Cooperative Fish and Wildlife Research Units Program: Arkansas
Education, Research and Technical Assistance for Managing Our Natural Resources

Weller, F.W., W.S. Beatty, E.B. Webb, D.C. Kesler, D.G. Krementz, K. Asante, L.W. Naylor. Environmental drivers of autumn migration departure decisions in midcontinental mallards. Movement Ecology


The timing of autumn migration in ducks is influenced by a range of environmental conditions that may elicit individual experiences and responses from individual birds, yet most studies have investigated relationships at the population level. We used data from individual satellite-tracked mallards (Anas platyrhynchos) to model the timing and environmental drivers of autumn migration movements at the landscape scale.
We combined two sets of location records (2004-2007, and 2010-2011) from satellite-tracked mallards migrating to winter in the Mississippi Alluvial Valley, and identified records that indicated the start of long-range (≥ 30 km) southward movements during the migration period. We developed candidate models to predict the departure date, conditional on daily mean environmental covariates (temperature, snow and ice cover, wind conditions, precipitation, cloud cover, and pressure), at a 32×32 km resolution. We modeled selection of departure date by individual mallards using a discrete choice model accounting for heterogeneity in individual preferences. We ranked model performance with the Bayesian Information Criterion (BIC).
Departure was best predicted (60% precision) by a “winter conditions” model containing temperature and snow cover depth and duration. Models conditional on wind speed, precipitation, pressure variation, and cloud cover received lower support. Number of days of snow cover, recently experienced (snow days), and current snow cover had the strongest positive effect on departure likelihood, followed by experienced days of freezing temperature (frost days) and current low temperature. Distributions of dominant drivers and of correct vs incorrect prediction along the movement tracks indicate that these responses applied throughout the latitudinal range of migration. Among recorded departures, most were driven by snow days (65%) followed by current temperature (30%).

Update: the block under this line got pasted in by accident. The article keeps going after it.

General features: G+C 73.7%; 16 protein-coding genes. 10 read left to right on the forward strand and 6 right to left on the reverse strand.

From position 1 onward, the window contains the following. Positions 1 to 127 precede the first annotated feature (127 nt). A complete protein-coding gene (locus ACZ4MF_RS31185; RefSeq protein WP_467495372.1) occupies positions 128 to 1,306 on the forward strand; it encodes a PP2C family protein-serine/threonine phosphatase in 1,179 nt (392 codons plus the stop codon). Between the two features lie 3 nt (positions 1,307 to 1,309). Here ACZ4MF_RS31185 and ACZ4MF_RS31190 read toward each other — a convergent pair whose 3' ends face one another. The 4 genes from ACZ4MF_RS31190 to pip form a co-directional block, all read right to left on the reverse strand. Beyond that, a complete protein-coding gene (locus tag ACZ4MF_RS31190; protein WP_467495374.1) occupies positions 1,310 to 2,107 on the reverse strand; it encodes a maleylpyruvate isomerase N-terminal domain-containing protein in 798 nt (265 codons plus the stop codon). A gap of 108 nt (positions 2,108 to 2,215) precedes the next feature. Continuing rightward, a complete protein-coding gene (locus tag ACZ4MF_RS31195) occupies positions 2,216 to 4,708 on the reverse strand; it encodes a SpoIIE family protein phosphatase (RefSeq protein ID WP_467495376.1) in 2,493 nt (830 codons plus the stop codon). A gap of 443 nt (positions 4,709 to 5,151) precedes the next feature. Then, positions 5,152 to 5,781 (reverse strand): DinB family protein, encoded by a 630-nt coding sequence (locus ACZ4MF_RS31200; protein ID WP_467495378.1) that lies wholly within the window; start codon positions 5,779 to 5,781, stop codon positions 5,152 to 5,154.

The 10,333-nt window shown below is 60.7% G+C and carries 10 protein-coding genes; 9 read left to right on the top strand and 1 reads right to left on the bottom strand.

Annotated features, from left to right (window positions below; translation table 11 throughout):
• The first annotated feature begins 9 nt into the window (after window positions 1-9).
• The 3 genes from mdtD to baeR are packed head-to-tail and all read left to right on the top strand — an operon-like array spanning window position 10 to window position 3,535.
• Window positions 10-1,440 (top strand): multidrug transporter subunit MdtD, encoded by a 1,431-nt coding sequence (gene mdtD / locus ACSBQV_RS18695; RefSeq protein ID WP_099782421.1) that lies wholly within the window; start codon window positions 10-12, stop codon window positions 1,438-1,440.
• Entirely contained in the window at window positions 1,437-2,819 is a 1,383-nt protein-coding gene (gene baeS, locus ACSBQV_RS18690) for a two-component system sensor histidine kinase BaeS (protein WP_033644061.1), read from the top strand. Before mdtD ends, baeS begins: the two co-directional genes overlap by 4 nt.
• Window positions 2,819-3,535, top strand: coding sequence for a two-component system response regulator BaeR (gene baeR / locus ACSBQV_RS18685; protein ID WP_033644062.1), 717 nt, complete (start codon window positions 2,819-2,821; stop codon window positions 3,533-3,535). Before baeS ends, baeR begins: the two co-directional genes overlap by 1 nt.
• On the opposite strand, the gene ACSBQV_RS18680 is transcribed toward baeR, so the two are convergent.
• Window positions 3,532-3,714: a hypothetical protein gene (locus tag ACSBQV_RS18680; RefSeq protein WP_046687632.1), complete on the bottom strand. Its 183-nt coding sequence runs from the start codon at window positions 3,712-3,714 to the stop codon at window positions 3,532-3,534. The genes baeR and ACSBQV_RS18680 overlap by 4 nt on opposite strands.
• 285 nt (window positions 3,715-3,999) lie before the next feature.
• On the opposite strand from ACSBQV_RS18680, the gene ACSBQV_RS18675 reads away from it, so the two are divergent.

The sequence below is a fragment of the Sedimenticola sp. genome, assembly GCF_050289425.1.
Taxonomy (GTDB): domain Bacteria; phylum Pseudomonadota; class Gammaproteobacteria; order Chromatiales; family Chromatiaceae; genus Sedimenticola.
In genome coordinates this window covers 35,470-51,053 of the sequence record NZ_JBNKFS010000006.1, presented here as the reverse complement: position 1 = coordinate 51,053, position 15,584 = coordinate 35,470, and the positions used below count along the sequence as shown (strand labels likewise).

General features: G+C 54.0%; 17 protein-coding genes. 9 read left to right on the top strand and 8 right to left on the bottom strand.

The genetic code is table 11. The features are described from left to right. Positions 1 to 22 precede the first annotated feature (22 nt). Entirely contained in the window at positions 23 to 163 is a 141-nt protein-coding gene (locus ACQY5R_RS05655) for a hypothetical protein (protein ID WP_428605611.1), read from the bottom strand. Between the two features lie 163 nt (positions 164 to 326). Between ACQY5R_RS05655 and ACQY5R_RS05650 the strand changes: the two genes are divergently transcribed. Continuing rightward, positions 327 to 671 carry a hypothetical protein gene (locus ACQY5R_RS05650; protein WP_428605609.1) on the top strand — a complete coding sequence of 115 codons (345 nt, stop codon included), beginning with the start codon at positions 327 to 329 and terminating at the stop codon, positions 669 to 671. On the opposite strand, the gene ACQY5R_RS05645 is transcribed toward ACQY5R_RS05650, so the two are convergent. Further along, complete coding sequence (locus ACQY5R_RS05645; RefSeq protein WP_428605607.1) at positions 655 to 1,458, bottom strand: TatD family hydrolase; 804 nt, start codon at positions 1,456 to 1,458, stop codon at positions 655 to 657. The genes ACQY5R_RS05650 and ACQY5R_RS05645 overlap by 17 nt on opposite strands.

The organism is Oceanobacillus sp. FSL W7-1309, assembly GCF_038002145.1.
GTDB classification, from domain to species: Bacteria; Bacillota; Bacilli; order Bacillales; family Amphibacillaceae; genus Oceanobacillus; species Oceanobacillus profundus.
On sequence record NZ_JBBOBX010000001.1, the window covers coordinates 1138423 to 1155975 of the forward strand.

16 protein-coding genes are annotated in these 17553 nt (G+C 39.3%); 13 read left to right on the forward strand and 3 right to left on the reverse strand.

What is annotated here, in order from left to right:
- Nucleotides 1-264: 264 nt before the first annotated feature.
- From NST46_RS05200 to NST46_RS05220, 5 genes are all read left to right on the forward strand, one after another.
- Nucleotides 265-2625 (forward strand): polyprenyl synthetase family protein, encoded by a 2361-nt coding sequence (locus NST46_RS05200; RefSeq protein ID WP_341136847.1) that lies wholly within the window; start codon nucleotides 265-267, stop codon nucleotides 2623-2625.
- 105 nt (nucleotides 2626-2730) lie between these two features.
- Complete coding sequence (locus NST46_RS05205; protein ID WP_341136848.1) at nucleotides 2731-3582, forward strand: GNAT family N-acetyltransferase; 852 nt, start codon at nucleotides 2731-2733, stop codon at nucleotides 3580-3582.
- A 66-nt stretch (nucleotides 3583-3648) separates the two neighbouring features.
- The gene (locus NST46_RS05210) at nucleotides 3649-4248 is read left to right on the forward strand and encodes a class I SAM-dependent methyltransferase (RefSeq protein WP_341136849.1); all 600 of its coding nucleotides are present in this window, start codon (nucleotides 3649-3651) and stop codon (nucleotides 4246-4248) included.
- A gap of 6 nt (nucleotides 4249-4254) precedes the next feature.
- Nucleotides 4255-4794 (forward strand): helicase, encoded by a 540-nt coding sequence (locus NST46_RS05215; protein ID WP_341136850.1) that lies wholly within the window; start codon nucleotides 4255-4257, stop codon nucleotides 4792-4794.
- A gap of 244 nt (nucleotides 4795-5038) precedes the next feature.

Our results indicate that the dominant environmental driver of departure decision in autumn-migrating mallards was the onset of snow conditions, and secondarily the onset of temperatures close to, or below, the freezing point. Mallards are likely to relocate southwards quickly when faced with foraging that is impeded by snow, and could use declining temperatures as a more graduated early cue for departure. Our findings provide further insights into the functional response of mallards to weather and climate factors during the migration period that ultimately determine distribution.